To hear UNCA Distinguished University Professor John Stevens tell it, the green-economy surge headed our way will be no less than a “paradigm shift.”
“This is not unique language,” Stevens adds quickly, as if to justify the lofty phrase. “You hear it around the country. There’s going to be a whole new work force centered around the new technologies developed around the green economy.” Stevens—known locally for founding the National Environmental Modeling and Analysis Center at UNCA—is now charged with fostering the growth of the Asheville Sustainability Initiative, a new spark fueled by the Hub Project, an alliance of education, business and local-government entities focused on regional economic development. Still in its nascent phase, the project is moving quickly toward what Stevens calls “action mode.”
The elaborate plan calls for establishing the Asheville Sustainability Institute, a research center that would focus on “air, water and the built environment,” according to an executive summary. Stevens is part of a five-member team chosen to head up the institute; the others are John Allen, former deputy chief in the Astrochemistry Branch at NASA’s Goddard Space Flight Center; Barry Evans, a researcher affiliated with the Penn State Institutes of Energy and the Environment; Tom Gallaher, chair of the HandMade in America Foundation and president of Heritage Directions LLC; and economic-development consultant Sandra Maxey. The institute has been offered a space in Asheville for 18 months, but Stevens says he’s not yet at liberty to say where it is.
Economic development is the core mission propelling both the Sustainability Initiative and its twin, the institute: in short, facilitating the creation of “green-collar jobs” that are good for both the regional economy and the environment. If this idea has a familiar ring to it, it may be because AdvantageWest, Western North Carolina’s regional economic-development commission, unveiled a plan to attract a green-business cluster to the region this past February; other groups have outlined similar propositions in recent years.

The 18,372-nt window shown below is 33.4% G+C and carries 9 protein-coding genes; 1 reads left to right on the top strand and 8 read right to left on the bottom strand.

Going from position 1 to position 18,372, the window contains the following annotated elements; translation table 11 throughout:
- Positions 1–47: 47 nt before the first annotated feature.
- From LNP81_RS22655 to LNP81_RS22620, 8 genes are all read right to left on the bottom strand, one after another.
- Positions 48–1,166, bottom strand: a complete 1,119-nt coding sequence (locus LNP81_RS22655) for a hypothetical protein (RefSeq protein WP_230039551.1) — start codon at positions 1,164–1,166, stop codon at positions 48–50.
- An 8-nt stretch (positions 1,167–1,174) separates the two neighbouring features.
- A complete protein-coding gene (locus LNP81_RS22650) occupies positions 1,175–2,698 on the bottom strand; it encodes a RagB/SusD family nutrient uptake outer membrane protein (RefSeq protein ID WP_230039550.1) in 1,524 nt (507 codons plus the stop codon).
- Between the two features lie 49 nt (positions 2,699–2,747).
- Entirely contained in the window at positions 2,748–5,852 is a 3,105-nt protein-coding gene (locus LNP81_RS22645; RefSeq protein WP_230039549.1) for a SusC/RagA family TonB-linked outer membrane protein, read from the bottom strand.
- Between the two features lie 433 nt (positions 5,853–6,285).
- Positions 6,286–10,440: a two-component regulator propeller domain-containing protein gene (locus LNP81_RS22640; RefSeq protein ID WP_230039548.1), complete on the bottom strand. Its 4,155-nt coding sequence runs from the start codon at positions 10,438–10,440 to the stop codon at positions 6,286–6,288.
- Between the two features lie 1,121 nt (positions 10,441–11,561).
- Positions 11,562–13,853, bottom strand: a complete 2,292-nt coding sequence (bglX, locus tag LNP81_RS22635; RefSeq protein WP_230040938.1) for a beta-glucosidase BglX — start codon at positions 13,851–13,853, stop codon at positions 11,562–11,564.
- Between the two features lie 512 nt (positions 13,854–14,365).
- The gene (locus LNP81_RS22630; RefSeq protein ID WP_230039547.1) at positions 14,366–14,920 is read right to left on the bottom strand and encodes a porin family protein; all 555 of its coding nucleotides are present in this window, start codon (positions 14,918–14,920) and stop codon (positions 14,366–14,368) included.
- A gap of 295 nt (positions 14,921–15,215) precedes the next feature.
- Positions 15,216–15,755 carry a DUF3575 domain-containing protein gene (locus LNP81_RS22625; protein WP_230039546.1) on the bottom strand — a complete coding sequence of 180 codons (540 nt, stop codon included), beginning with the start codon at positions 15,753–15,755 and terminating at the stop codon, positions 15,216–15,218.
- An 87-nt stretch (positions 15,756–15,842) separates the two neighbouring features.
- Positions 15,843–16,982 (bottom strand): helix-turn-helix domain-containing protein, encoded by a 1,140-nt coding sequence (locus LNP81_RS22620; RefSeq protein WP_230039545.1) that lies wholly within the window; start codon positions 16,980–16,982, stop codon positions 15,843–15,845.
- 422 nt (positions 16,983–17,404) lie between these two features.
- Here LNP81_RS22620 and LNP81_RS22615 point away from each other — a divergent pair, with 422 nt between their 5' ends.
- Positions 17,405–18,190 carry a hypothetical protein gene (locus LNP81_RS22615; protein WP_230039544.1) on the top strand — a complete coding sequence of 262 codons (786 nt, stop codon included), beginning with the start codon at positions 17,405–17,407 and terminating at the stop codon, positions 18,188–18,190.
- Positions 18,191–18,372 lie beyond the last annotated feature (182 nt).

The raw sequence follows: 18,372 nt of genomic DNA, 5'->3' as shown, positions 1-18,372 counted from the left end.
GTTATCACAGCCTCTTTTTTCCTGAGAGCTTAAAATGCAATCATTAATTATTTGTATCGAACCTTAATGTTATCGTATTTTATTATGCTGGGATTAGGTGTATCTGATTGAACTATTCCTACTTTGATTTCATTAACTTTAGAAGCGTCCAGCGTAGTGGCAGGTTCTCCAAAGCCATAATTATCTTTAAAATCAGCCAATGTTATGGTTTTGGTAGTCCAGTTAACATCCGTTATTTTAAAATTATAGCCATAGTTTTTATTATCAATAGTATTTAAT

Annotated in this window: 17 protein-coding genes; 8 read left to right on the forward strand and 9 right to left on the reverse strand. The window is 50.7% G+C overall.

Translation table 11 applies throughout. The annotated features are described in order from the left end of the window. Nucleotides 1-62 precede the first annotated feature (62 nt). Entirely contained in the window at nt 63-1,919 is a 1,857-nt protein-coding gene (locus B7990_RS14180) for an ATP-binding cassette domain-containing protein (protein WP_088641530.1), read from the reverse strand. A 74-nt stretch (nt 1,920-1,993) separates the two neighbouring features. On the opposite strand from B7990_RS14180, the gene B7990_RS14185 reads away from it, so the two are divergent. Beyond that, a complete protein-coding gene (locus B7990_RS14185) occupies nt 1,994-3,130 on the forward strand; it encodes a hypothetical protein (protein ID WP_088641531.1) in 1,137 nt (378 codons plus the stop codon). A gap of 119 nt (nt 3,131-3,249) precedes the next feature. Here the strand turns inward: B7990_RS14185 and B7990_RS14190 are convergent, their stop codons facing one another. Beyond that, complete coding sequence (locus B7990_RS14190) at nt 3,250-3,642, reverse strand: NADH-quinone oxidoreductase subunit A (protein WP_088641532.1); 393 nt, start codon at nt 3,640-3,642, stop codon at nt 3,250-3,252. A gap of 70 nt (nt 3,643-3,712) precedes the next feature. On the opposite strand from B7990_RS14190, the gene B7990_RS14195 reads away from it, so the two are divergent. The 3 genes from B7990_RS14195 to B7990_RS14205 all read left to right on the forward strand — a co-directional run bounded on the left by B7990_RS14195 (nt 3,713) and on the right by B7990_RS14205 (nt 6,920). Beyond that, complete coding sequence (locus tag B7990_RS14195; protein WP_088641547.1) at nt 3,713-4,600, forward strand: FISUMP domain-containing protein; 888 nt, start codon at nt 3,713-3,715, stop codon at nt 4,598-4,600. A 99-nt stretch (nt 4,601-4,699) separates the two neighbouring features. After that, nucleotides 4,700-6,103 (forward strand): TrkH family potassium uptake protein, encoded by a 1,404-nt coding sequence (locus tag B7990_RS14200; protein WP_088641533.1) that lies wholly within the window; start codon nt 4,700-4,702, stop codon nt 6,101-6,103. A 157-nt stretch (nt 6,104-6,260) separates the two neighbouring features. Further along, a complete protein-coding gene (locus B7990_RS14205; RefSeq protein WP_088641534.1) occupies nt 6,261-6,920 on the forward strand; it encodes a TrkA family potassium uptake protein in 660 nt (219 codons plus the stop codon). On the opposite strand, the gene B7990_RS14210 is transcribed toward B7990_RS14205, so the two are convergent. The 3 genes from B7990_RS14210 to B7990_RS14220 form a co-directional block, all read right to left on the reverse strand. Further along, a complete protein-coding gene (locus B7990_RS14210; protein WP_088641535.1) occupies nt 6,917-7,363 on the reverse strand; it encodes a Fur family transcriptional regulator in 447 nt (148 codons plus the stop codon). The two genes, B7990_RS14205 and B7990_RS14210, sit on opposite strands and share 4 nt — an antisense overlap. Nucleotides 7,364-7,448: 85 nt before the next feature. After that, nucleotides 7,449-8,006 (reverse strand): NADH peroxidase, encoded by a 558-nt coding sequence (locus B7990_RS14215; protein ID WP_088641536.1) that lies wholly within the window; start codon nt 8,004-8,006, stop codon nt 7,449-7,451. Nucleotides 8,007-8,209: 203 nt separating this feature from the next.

Far from being unaware of parallel efforts, however, Stevens says the Hub’s sustainability spoke will have “tremendous collaboration” with them. In fact, “synergy” seems to be a favorite word for anyone associated with Hub. This community, says Stevens, has a wealth of forward-looking initiatives. “This effort is trying to bring those pieces together to expand on the ideas, expand on the actions and expand on the funding to allow this to happen.”
Much of the scheme hinges on playing up Western North Carolina’s existing renewable-energy companies, green-building professionals and general environmental consciousness. The guiding philosophy is to bring it all under one umbrella to gain an economic advantage.
“The Hub is a catalyst for the new economy,” declares Executive Director David Brown. “Sustainability and greening are central to the new economy.” Asked about the Sustainability Initiative’s primary goals, Brown doesn’t hesitate: “To advance Asheville as one of the leading frontiers in the worldwide thrust for sustainability.”
The precise relationship between the Initiative and Hub is still nebulous, he notes, but it’s slated for discussion at the May 20 Hub Alliance meeting. Last fall, Hub got involved with a similar program, the Centers for Environmental and Climatic Interaction, which places climate data at the center of a regional push for job creation, a boost in tourism and public education about climate change. “We think we can perhaps introduce John [Stevens] and his colleagues to state and federal officials … and encourage their funding, much as we’re facilitating the funding for CECI, the climate-change initiative,” Brown explains.
Stevens sees CECI and the Sustainability Initiative as parts of the “intellectual core” that will drive the sweeping goal of sharpening Asheville’s green edge. Another important piece is the Asheville-based National Climatic Data Center.
The “green-collar” work force the Initiative envisions could enjoy higher wages than many current jobs offer, better prospects for advancement, and an ethical bonus to boot. But has the present economic downturn made the so-called “promise of a green economy” any less promising?
Stevens pauses before answering. “The bigger picture that we realize locally, regionally, nationally and internationally,” he says finally, “is that our fundamental old systems aren’t going to carry us into the future.” Taking this path, he argues, is “a response to the problems we’re trying to solve of sustaining ourselves. Asheville is very ripe as a mecca for that.”